Thus it is worthwhile to consider who we are, and who we want to be. And if those two realities do not align, then perhaps some changes need to be made. However, we are called to follow Jesus, not go with the flow of whomever we find to be popularly attractive.  We are called to shine the light of Christ in the world, not to cast shade. We pray for those being baptized to shine that light to the glory of God, and we are invited to remember that others prayed for us to shine that light. May we surround ourselves with that light!

12 Jan 2019


"Foundations" CC BY Melissa Galvez. Source: Flickr

            A realtor friend of mine from time to time (as with any industry) has stories that are shocking. In a recent case, this friend was selling a house where an inspection revealed something unexpected: part of the floor was being held up by car jacks.
            Apparently, the house had been built as a cottage where the jacks provided enough support, to a weak part of the floor, and when it became a primary residence that solution was forgotten. However, in modern times, these jacks were deemed to be insufficient and repairs/retrofitting was required. Obviously!
            In so many areas of our life, the foundation we start with is adequate: however, over time deterioration may happen, or our needs may advance beyond what the initial foundation can support.
            We rely on foundations: trusting that a floor has enough joists in a state of repair to hold up the floor... using our basic maths skills when planning a budget... purchasing all ingredients before starting to cook a gourmet meal... etc.
            With that premise, I ponder on our spiritual foundations: namely, our faith. I invite us all to consider our faith foundation. Is it strong? Is it strong enough? Do we even know?
            Our faith supports our souls day to day, and like any foundation deserves to be regularly assessed and embraced. If improvements can be made, why not undertake those in a preventive manner, rather than reactive when under duress?  No one wants the floor to collapse during a dinner party; likewise we would not want our faith to be found weak during a time of spiritual challenge.
            Our faith helps us to weather the storms that come at us; it augments our delight in moments of joy. It sustains us in this life, as we declare in our creeds. Our faith is our foundation; may we keep our foundation as strong as possible!

5 Jan 2019

Resolving to relationship

By Leszek Kobusinski, via Shutterstock.
             The first week of January is always a fun time on social media - as so many people publicly declare their resolutions, and then... well. Then the memes begin; the person drinking a green smoothie on Jan 1 and a bottle of wine on Jan 5, for example!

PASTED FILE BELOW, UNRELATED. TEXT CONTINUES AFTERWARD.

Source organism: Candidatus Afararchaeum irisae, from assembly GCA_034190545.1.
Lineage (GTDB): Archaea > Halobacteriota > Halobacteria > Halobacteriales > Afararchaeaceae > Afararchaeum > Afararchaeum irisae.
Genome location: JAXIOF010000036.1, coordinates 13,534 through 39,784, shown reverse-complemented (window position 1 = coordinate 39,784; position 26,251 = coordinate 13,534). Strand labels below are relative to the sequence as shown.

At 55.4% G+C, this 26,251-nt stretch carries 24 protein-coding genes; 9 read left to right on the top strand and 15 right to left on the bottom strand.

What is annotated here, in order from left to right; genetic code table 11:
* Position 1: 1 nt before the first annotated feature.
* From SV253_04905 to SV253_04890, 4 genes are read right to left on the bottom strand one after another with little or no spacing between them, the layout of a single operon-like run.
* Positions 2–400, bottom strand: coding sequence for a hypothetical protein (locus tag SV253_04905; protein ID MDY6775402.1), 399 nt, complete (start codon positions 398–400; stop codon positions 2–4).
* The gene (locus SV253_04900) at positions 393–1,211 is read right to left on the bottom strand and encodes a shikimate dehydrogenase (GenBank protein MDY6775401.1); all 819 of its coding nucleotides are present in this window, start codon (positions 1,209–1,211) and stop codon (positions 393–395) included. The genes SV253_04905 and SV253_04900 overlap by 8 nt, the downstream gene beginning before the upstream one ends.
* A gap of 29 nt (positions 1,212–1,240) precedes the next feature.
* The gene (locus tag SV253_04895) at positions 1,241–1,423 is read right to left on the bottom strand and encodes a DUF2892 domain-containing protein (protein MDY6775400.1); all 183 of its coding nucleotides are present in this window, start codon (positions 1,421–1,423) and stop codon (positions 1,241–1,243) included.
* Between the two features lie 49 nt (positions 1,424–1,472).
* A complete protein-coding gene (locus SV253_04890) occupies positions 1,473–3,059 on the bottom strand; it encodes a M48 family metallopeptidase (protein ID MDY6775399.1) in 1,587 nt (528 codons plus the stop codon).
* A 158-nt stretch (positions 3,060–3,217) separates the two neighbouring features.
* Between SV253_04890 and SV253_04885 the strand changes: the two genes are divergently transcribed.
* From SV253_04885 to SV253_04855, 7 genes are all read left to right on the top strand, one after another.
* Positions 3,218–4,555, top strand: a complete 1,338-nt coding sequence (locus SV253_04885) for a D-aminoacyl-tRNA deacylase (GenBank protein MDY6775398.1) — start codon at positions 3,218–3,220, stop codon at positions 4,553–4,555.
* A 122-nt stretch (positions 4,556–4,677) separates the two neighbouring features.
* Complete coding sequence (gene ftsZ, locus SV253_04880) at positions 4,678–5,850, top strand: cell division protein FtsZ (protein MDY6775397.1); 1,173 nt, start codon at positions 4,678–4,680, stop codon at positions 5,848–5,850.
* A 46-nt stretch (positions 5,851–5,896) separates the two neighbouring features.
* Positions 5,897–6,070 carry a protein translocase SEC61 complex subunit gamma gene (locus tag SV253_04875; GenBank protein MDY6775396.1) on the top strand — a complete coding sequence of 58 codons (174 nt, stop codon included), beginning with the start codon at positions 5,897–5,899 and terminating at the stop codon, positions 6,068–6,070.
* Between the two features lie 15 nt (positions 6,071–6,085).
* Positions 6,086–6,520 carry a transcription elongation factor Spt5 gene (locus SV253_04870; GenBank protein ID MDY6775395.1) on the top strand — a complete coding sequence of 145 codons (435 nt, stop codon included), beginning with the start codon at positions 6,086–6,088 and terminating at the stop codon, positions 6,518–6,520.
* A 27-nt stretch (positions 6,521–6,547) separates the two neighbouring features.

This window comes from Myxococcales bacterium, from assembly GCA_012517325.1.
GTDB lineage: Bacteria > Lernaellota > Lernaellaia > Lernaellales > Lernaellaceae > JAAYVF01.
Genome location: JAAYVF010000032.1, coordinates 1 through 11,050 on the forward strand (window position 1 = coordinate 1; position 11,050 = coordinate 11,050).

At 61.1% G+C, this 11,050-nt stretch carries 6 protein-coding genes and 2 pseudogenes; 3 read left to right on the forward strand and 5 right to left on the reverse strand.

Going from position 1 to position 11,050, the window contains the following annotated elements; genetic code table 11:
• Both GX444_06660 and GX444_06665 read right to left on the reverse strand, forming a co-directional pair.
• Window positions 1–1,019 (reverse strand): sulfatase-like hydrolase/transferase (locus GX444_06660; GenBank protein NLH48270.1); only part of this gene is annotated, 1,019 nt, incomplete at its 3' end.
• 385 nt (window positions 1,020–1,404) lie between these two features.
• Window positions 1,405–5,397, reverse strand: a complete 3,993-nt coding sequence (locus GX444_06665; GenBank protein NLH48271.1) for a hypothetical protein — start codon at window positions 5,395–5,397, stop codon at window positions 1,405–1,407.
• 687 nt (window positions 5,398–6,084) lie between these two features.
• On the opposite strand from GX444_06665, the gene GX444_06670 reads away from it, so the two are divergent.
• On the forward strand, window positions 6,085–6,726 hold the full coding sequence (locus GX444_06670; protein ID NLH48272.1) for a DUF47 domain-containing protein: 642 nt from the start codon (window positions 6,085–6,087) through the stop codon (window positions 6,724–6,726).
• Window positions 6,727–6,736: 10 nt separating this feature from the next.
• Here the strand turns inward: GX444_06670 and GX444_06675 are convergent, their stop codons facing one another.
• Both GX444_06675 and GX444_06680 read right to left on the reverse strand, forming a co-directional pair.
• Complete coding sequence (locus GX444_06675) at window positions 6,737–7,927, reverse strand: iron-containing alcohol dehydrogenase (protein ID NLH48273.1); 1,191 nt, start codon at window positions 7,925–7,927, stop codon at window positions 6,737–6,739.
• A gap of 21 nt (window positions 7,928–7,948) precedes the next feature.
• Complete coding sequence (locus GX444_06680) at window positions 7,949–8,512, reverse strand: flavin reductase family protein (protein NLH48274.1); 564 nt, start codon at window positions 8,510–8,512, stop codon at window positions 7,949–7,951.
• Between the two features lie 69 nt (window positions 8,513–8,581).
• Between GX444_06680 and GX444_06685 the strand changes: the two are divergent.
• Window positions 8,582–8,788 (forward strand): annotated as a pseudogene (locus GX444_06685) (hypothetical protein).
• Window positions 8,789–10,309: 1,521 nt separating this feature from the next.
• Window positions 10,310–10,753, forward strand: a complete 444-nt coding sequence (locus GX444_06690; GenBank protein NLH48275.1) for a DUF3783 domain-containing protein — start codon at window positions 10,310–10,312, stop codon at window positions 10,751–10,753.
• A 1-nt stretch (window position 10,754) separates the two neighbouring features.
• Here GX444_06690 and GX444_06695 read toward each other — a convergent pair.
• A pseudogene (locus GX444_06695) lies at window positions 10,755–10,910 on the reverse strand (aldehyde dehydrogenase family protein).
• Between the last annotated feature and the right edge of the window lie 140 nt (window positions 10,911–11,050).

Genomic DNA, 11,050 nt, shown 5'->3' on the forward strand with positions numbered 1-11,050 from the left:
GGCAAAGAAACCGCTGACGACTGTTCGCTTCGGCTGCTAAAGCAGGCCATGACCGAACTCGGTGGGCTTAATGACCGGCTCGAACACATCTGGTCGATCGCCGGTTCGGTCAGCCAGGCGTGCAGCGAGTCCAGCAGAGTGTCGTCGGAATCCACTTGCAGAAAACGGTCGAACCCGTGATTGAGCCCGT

The challenge with resolutions is that we seem to only make them once a year - I'd guess often done in a hurry on the 31st when we're asked! And of course, in that setting, we want to offer something great-sounding, no matter how realistic it might be. "I'm going to run a marathon!" is not necessarily practical for someone who has never run before, or "I'll read a book every week!" is lofty for someone who hasn't read a book in the previous year.
            Gym memberships are bought in this first week, and often abandoned by the end of the month; dry January can be derailed at the first dinner party, and one cookie turns to two, and... the resolve from the party seems to fade as fast as the glitter. With one 'ooops' moment, that's it for the year. Sorry, running shoes, we'll see you again next January; that library card can return to the back of the wallet.
            How good, then, to remember that those 'ooops' moments in our spiritual journey do not indicate the end, or a failure; in fact, those are the moments of growth. When we can return to our spiritual disciplines, and re-focus on our relationship with God *despite* what's been going on in our lives.
            I know few people who have had a journey with Jesus that is entirely smooth and easy; they share tales of spiritual mountains and valleys, times of prayer dry spells and abundance, episodes where they *knew* God was with them and times when they felt alone.
            The important thing, in my opinion, is that these folks did not give up. They recognised that life is full of good spiritual days and challenging ones; and they always returned. They came back to God, who was always waiting for them, eager to renew and strengthen the relationship.
            Our resolutions don't care if we stick to them or not; but Jesus cares about our ongoing relationship. Still looking for a resolution, or looking for a new one? I invite you to work on your relationship with God; to "grow in the grace and knowledge of our Lord and Saviour Jesus Christ." (2 Peter 3.18) - and with that to have a happy, holy, and blessed 2019!